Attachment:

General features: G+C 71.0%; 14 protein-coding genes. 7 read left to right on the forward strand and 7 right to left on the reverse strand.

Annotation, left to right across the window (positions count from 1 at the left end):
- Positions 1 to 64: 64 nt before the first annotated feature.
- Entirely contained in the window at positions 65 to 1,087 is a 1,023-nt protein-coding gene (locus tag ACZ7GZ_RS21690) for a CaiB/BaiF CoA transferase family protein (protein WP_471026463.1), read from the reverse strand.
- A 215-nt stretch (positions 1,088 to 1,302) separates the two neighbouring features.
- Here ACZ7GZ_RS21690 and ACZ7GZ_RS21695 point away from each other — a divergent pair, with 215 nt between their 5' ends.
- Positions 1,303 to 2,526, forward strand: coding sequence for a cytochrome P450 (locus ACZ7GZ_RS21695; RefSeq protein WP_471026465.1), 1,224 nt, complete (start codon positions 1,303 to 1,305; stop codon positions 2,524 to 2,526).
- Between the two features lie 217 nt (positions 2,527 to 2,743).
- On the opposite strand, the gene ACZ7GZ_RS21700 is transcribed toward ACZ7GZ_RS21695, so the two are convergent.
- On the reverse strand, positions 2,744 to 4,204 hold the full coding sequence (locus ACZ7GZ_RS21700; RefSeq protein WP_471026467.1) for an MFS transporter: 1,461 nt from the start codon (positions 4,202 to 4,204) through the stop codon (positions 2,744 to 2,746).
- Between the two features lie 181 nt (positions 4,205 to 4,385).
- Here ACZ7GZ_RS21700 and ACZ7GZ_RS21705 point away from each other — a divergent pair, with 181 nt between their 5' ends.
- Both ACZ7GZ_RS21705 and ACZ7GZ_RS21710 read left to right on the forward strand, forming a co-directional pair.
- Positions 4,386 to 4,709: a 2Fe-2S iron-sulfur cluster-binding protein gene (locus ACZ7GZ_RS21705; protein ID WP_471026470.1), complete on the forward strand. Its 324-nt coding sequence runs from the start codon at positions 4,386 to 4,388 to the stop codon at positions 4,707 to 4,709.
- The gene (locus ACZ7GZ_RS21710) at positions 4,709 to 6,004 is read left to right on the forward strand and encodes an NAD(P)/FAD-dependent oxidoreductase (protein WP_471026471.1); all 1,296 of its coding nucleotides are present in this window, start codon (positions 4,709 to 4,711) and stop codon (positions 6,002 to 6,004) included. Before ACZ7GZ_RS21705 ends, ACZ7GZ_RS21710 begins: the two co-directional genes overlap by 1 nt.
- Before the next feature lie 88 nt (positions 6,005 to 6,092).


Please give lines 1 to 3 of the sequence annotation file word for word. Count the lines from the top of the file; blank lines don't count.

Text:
General features: G+C 71.0%; 14 protein-coding genes. 7 read left to right on the forward strand and 7 right to left on the reverse strand.

Annotation, left to right across the window (positions count from 1 at the left end):
- Positions 1 to 64: 64 nt before the first annotated feature.